Relationship between resistance- and MCE-derived measures of IBV. MCE-determined IBV measurements were compared with those derived from coronary resistance data and are shown in Fig 3⇓, which also includes the data from all stages in the 5 dogs undergoing 5 stenoses. There was a significant linear relationship between the vasodilatation model and MCE estimates of IBV (y=1.84x−0.40, r=.66, P<.0001) (Fig 3A⇓). MCE measurements, however, overestimated the coronary resistance–derived IBV, predicting an 84% greater change in IBV at any given stenosis.
As shown in Fig 3B⇑, there was a linear relationship between MCE- and recruitment model–derived measurements of blood volume (y=0.81x+0.13, r=.70, P<.0001). Unlike the relationship when the vasodilatation model was used, MCE underestimated IBV when recruitment was assumed to be the mechanism of autoregulation, with a 19% smaller change in blood volume at a given degree of stenosis than that predicted by coronary resistance measures.
This study used measures of coronary resistance to evaluate the accuracy of MCE for IBV assessment. The three major findings were as follows: (1) At constant resting flow, IBV increases with progressive coronary stenosis; (2) MCE is capable of quantifying changes in IBV in response to non–flow-limiting stenosis; and (3) both microvascular vasodilatation and recruitment concurrently participate in coronary autoregulatory increases in IBV.
Basis for Using MCE to Quantify IBV
The theoretical underpinnings for measuring volume by use of MCE are shown in Fig 4⇓. This figure illustrates three scenarios in which constant resting flow despite progressive stenosis is maintained by microvascular vasodilatation of existing vessels or recruitment of new vessels, resulting in an increase in the composite IBV (boxes). On the basis of a two-compartment model and indicator dilution theory, the transit rate (α) of a tracer will decrease as volume enlarges, providing that the input function and flow are constant.16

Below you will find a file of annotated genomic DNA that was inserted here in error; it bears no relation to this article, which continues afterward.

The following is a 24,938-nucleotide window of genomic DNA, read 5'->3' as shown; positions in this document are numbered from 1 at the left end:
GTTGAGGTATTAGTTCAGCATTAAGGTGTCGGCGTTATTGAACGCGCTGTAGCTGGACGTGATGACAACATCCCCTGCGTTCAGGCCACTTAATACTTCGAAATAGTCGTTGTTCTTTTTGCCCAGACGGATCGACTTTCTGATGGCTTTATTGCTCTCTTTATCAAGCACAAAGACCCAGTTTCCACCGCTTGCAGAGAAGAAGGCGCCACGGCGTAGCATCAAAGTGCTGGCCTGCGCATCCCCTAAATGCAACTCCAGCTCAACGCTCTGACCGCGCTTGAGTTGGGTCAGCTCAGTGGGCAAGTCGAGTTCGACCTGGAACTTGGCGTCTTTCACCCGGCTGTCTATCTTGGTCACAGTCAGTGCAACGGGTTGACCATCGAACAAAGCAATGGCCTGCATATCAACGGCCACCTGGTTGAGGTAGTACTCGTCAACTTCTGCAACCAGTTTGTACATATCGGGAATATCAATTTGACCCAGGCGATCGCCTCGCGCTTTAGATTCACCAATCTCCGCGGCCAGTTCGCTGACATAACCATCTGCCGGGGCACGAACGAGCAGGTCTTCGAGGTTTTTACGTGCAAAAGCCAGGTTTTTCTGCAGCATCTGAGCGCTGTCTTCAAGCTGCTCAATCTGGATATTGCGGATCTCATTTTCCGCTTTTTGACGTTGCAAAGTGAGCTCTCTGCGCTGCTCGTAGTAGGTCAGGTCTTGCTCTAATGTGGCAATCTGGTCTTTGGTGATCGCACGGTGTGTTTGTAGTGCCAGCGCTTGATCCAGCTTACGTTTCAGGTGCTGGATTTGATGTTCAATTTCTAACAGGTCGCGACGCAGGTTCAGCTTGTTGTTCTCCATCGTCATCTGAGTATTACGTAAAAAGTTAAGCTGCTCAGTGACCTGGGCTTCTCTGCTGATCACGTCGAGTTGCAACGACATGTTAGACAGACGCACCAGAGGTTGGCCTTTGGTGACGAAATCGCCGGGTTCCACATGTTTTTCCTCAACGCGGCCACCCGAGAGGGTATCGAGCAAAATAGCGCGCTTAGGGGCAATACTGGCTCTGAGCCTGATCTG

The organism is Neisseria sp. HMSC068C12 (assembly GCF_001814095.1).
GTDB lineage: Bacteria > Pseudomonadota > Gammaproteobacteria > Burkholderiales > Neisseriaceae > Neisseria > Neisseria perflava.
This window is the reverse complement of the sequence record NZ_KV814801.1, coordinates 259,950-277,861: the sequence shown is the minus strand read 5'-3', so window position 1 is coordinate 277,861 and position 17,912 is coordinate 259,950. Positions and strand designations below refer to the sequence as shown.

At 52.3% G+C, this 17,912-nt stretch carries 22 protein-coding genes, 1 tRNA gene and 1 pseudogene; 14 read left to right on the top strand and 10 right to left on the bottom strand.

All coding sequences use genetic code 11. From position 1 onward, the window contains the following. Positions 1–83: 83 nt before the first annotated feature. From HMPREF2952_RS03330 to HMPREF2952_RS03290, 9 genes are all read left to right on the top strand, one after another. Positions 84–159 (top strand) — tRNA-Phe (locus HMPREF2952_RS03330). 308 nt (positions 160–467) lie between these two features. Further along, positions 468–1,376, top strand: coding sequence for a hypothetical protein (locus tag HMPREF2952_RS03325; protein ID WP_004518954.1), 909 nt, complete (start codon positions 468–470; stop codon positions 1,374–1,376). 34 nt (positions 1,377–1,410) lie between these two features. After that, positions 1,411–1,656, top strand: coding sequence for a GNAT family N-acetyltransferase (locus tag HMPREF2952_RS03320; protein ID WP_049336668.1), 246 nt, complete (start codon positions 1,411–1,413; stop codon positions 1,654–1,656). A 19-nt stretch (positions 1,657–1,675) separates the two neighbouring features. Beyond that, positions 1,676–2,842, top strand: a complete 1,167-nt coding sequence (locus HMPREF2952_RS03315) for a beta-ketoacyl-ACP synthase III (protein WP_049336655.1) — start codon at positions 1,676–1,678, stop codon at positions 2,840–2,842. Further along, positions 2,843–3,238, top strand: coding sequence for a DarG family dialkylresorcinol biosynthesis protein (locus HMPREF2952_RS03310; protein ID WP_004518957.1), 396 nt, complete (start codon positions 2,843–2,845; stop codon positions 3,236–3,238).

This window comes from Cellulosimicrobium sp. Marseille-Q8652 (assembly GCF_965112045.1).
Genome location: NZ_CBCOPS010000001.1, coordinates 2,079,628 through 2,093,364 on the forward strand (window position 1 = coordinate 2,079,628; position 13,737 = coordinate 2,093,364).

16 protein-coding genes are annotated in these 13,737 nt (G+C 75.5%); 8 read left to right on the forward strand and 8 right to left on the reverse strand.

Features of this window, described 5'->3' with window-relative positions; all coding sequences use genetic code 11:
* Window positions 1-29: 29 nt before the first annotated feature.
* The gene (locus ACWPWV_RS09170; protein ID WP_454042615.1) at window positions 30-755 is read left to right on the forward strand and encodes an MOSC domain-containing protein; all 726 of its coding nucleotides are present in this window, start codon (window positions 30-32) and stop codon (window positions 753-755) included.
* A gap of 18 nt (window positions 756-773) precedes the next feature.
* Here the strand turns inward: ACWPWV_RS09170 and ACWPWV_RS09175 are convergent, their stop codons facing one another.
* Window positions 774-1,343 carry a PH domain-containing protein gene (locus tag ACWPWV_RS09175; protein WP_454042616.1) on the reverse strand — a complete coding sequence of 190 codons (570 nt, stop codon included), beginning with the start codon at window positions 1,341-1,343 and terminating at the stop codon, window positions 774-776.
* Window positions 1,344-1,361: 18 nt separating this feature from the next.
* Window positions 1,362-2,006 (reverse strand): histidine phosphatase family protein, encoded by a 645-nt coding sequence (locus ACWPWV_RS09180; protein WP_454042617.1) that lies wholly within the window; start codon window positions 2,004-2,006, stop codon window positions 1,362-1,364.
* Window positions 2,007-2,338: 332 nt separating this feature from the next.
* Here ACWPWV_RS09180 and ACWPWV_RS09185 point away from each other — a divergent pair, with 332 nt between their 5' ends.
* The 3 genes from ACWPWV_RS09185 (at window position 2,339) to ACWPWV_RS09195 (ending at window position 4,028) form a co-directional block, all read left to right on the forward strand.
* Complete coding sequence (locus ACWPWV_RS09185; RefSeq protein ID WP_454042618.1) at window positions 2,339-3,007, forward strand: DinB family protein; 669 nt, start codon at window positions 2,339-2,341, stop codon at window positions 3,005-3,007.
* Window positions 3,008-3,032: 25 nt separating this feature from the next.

Before this approach was applied in vivo, an in vitro model was used to determine whether microbubble transit rates would detect changes in volume. The in vitro experiment demonstrated that at constant flow, there was a linear relationship between volume and mean transit time (1/α), thus confirming predictions of indicator dilution theory and validating the theoretical basis for using MCE to assess changes in microbubble distribution volumes.
We then sought to determine whether MCE could detect IBV changes in response to non–flow-limiting stenoses. We quantified IBV change using two models derived from coronary resistance measurements to validate the MCE findings. The in vivo study demonstrated that over a broad range of stenoses and at constant flow, IBV measured by use of MCE and the resistance models increased as stenosis severity progressed. Furthermore, MCE and resistance measures of relative volume were linearly related, confirming the applicability of MCE for quantifying volume change in the beating heart.
Discrepancies Between MCE- and Resistance-Derived IBV